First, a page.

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“Backyarding” in the U.S. and Canada: Our landscapes take center stage

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The TurfMutt Foundation and spokesdog Mulligan help promote the benefit of outdoor spaces. “No one knows your yard like your dog. And so as an informed source, your dog knows it as well as anyone,” says Kris Kiser. (Photo: OPEI)
The TurfMutt Foundation and spokesdog Mulligan help promote the benefit of outdoor spaces. “No one knows your yard like your dog. And so as an informed source, your dog knows it as well as anyone,” says Kris Kiser. (Photo: OPEI)
The TurfMutt Foundation and spokesdog Mulligan help promote the benefit of outdoor spaces. “No one knows your yard like your dog. And so as an informed source, your dog knows it as well as anyone,” says Kris Kiser. (Photo: OPEI)
The TurfMutt Foundation and spokesdog Mulligan help promote the benefit of outdoor spaces. “No one knows your yard like your dog. And so as an informed source, your dog knows it as well as anyone,” says Kris Kiser. (Photo: OPEI)

When the pandemic hit in 2020, people struggled with the repercussions of being stuck at home. Spending time in backyards and community green spaces became critical for health and happiness. During this time, the TurfMutt Foundation, the environmental education program founded by the Outdoor Power Equipment Institute (OPEI), was on a mission to remind people to get outside into nature, just beyond their back door.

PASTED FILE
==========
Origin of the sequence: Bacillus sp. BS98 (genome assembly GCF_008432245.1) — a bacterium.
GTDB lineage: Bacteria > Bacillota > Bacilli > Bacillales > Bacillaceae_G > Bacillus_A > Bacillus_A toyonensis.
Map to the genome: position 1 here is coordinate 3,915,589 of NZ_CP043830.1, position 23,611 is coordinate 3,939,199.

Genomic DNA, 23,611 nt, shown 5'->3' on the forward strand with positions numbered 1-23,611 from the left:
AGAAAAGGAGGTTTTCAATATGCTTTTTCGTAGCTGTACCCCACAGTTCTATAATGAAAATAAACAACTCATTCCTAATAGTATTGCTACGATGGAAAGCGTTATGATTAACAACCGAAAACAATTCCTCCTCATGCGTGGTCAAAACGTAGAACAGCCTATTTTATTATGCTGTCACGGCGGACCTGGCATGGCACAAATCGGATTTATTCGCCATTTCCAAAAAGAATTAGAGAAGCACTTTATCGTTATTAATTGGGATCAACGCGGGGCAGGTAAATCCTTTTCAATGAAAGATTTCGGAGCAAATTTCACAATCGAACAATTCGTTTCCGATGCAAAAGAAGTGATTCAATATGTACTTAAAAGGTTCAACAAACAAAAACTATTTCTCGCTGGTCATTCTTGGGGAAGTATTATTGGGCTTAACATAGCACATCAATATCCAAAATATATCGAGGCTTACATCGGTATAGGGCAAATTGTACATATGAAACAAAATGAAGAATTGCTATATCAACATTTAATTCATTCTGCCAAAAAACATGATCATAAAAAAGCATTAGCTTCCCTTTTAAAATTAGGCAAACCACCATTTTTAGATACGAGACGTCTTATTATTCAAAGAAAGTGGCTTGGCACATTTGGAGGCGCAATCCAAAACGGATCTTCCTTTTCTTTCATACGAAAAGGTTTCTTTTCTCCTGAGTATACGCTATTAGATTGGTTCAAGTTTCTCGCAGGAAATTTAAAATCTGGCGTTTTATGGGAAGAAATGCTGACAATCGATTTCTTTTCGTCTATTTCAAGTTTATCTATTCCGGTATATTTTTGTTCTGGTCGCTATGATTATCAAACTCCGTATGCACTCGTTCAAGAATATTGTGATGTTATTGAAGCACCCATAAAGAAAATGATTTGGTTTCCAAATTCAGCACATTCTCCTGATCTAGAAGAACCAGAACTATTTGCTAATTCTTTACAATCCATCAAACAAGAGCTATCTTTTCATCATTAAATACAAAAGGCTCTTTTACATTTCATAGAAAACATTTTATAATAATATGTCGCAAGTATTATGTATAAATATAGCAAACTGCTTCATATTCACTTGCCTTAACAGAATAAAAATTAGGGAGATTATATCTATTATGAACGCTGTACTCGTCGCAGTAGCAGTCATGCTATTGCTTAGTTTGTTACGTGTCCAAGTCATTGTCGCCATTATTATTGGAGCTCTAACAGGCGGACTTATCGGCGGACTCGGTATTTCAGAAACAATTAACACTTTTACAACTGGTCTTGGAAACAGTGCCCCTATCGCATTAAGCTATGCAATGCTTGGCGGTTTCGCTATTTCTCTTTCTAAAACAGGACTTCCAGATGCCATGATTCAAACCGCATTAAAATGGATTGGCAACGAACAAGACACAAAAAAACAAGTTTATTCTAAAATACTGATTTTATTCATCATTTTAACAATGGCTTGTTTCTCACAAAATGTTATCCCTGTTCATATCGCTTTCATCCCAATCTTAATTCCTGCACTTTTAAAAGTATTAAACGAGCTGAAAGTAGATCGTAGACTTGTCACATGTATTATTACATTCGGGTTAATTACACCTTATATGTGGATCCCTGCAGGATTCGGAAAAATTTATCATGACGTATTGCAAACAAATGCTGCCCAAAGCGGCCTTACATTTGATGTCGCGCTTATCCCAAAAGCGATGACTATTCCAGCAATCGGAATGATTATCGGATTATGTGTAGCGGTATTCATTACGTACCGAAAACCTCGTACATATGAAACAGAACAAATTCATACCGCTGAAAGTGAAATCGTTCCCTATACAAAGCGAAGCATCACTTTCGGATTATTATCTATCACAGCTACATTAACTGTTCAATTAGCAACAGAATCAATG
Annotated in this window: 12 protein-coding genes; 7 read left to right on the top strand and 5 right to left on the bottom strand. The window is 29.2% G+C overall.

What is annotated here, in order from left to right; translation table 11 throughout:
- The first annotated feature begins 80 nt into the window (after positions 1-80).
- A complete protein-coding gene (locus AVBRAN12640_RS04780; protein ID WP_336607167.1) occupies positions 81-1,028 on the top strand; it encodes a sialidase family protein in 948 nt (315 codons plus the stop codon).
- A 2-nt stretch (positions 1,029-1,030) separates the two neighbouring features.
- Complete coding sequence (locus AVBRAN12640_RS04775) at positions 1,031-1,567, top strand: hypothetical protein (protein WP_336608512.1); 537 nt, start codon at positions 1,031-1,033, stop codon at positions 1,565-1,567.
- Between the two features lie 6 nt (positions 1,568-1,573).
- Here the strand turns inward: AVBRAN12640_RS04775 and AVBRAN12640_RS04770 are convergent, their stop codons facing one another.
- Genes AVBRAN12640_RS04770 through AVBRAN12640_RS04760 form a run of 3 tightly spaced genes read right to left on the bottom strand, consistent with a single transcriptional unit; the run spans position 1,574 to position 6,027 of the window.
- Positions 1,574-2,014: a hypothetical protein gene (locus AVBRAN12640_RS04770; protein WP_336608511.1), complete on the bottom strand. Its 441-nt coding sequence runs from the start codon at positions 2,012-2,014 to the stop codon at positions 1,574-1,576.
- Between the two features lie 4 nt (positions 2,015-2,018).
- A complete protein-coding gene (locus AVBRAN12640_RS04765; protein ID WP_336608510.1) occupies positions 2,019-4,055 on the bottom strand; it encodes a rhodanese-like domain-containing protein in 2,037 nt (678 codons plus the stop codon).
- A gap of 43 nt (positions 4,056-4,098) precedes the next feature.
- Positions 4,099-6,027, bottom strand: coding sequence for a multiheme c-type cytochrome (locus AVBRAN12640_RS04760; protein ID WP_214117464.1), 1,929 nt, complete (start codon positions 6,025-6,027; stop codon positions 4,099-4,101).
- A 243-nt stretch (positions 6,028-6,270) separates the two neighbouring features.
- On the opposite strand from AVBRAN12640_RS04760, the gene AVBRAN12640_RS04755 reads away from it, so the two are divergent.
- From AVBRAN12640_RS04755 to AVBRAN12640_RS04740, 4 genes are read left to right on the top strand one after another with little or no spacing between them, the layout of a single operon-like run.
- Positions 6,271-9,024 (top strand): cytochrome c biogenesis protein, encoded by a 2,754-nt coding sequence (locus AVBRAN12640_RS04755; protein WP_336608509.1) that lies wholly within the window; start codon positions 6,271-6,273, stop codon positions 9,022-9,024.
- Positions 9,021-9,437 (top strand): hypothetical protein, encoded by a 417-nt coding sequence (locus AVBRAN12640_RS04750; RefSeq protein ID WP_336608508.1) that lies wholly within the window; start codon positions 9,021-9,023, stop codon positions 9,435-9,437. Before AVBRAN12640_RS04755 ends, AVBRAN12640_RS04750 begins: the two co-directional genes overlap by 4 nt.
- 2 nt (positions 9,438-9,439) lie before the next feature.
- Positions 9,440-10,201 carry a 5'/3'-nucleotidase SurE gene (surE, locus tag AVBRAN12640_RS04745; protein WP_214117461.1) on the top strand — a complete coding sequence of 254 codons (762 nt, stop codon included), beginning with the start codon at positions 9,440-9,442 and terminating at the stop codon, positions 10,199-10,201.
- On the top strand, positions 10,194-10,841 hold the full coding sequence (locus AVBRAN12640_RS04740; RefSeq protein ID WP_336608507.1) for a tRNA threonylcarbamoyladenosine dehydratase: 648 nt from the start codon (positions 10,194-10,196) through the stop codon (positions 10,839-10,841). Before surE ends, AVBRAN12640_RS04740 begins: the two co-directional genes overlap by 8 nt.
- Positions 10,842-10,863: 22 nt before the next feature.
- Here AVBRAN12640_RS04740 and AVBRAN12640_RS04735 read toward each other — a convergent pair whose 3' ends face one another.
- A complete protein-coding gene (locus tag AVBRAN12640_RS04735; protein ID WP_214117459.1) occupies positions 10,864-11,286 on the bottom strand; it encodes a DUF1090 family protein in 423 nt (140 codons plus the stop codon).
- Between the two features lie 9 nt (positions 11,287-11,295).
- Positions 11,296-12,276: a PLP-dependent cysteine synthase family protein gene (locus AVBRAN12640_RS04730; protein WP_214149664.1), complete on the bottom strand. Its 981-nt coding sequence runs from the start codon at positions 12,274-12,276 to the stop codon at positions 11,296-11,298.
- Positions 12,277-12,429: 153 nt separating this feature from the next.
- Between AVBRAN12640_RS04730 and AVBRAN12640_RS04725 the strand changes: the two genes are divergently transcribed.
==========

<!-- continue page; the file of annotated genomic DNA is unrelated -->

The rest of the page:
“The world was shutting down, but our backyards were always open for business,” says Kris Kiser, president and CEO of the TurfMutt Foundation. “The natural, proven benefits of green space gave everyone — adults, kids and pets — a break from being cooped up inside during the pandemic. Our message was clear: Get outside, mow your lawn, trim bushes, plant a butterfly bush and enjoy nature. By becoming a steward of your yard, you are helping preserve not only your own health and well-being but also your own corner of the overall ecosystem.”

Here to stay

By 2021, “backyarding” was a way of life as people moved many indoor activities such as working, entertaining, exercising, studying and even vacationing to their own backyards and community parks. Kiser says the TurfMutt Foundation knew the interest in backyards was here to stay, and landscapers and contractors made record profits as backyard improvements soared.

“People realized that a backyard isn’t something you have, it’s something you do,” Kiser explains. “The backyard is nearly limitless with possibilities, and homeowners got very creative as they expanded and enjoyed their yards during the pandemic. We knew that backyarding was now a way of life.”

Recognizing that backyards have a different purpose for every individual, the TurfMutt Foundation introduced personality types as a way for individuals to hone in on their preferred practices. These personality types range from a work-from-home pro who uses their backyard as a video call background to an entertainer extraordinaire whose backyard is the neighborhood hot spot.